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U.S. News

Doctors Get Guidelines for Medicine to Block HIV

January 28, 2011

CDC on Thursday published interim guidelines for providers facing questions about the use of the HIV drugs tenofovir and emtricitabine (TDF/FTC) to prevent sexually acquired HIV infection. In an international trial, TDF/FTC taken orally each day with an adherence rate of at least 90 percent was associated with a 73 percent reduction in risk of HIV infection among men who have sex with men. The MSM in both the treatment and control groups received preventive services, including counseling, condoms, and STD treatment if needed.


While CDC and other US Public Health Service agencies are developing guidelines on the use of TDF/FTC pre-exposure prophylaxis (PrEP), concerns exist about unsafe and potentially less effective PrEP practices that could develop during the interim, CDC said. The agency specifically cited intermittent dosing just before or after sex as a concern. In the trial, MSM who adhered to daily TDF/FTC at less than 90 percent had only a 21 percent reduction in HIV risk, a sharp decline in efficacy.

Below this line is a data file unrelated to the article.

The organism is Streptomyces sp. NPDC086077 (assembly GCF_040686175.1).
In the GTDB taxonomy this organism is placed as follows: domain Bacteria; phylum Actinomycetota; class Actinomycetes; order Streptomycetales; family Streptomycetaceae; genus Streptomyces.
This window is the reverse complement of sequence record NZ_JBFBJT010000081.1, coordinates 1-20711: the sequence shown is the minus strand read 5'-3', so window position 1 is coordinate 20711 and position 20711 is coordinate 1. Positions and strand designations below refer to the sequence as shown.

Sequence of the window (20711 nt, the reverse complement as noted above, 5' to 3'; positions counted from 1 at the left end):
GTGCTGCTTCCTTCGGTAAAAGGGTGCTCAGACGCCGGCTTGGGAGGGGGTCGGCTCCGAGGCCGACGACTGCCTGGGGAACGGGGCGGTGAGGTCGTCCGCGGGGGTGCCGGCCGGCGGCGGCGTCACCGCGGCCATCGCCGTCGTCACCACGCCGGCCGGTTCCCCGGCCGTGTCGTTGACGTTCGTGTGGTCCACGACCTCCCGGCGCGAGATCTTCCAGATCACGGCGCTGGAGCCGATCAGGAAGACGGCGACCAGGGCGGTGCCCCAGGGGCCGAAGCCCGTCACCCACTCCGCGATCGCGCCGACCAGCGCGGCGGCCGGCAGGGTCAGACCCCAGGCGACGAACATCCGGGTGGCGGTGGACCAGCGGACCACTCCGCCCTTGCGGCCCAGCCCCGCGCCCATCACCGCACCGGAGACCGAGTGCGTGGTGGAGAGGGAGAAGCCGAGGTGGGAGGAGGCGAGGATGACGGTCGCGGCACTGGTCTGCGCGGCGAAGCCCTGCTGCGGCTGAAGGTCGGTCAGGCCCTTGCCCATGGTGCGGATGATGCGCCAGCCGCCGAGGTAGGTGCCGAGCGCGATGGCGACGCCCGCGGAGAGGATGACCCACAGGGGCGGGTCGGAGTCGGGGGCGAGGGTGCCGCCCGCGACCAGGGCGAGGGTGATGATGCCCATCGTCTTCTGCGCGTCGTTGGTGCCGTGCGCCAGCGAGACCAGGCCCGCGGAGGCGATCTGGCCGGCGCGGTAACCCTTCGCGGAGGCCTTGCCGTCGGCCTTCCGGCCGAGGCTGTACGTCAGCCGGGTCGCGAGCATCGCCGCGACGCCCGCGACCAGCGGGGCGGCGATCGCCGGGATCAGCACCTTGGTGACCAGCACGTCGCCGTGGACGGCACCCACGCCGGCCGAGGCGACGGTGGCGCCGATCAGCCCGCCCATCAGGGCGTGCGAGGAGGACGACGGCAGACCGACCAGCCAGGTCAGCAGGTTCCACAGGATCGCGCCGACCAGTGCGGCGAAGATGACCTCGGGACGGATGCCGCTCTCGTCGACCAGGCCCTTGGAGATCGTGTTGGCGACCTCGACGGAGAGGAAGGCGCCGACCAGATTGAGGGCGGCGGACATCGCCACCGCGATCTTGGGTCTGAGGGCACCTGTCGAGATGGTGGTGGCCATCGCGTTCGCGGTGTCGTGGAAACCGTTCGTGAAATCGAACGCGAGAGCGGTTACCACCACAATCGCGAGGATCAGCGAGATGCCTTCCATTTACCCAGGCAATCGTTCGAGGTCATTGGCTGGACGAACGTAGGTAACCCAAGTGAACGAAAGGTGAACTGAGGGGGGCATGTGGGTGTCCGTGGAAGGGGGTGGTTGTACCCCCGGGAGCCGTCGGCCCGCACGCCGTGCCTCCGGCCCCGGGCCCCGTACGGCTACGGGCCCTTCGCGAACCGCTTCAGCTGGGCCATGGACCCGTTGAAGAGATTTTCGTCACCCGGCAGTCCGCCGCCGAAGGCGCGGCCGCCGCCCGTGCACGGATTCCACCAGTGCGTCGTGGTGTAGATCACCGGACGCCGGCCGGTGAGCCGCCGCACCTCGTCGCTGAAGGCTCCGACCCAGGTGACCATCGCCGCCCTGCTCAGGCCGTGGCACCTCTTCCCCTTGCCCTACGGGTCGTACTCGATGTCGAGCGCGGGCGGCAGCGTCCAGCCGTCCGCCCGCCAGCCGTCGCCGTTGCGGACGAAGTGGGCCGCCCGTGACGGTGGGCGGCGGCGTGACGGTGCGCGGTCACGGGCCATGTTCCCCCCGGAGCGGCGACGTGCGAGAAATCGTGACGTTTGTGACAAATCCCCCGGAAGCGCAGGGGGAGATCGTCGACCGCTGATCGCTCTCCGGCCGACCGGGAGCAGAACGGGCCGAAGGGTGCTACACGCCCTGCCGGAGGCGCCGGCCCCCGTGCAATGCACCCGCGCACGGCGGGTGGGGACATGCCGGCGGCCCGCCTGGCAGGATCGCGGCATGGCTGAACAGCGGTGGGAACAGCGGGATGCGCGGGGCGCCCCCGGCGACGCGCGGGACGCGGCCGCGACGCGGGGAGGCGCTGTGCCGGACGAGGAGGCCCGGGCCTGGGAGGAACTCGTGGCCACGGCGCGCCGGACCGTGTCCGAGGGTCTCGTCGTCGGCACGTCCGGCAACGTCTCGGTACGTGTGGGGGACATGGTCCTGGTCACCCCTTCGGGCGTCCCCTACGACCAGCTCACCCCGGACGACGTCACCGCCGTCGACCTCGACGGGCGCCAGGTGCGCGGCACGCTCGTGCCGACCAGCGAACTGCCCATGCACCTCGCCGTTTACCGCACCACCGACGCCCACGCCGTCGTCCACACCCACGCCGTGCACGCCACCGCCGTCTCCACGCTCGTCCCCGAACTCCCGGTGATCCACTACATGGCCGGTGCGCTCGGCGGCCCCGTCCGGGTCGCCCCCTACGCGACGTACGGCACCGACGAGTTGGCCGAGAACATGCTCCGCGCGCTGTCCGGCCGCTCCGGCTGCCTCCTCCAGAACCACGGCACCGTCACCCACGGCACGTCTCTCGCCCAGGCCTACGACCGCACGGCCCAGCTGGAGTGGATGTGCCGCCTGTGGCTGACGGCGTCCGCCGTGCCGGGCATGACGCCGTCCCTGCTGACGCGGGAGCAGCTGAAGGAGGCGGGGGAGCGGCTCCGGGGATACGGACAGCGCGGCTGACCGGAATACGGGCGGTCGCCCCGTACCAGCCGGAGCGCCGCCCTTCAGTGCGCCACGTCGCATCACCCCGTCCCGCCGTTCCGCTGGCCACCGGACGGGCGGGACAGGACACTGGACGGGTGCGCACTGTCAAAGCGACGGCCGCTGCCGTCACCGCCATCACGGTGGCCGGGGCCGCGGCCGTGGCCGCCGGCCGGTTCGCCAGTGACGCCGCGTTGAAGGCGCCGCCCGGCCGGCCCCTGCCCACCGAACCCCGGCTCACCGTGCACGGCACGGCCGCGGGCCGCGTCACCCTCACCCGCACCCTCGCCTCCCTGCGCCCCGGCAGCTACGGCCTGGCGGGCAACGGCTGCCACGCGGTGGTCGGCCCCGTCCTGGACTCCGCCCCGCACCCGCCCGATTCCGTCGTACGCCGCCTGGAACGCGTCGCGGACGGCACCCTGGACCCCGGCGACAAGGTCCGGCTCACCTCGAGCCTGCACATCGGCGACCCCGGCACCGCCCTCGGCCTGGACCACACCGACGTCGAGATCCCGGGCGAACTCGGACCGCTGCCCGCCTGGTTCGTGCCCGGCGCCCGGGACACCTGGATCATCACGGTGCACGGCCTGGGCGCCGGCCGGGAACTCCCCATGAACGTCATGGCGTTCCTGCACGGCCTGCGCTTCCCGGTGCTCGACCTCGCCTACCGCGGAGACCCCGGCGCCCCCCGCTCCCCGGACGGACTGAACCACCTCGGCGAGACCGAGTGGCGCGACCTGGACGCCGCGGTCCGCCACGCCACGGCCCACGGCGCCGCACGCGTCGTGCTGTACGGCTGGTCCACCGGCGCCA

"PrEP has the potential to contribute to effective and safe HIV prevention for MSM if (1) it is targeted to MSM at high risk for HIV acquisition; (2) it is delivered as part of a comprehensive set of prevention services, including risk-reduction and PrEP medication adherence counseling, ready access to condoms, and diagnosis and treatment of [STDs]; and (3) it is accompanied by monitoring of HIV status, side effects, adherence and risk behaviors at regular intervals," CDC said.

MSM at high risk include those who are not taking other effective risk-reduction measures, such as using condoms; those who have frequent partner changes or concurrent partners in high HIV prevalence settings; and MSM whose sex partners are HIV-positive or of unknown serostatus.

In the San Francisco Bay Area, public health officials could begin a PrEP pilot this summer for men who meet CDC guidelines. The trial would determine how best to deliver PrEP and ensure adherence and condom use.

MSM inquiring about PrEP should first be tested for HIV and other STDs at the outset, CDC noted. For the full set of interim guidelines, visit:

Back to other news for January 2011

Adapted from:
San Francisco Chronicle
01.28.2011; Erin Allday

This article was provided by CDC National Prevention Information Network. It is a part of the publication CDC HIV/Hepatitis/STD/TB Prevention News Update.
See Also
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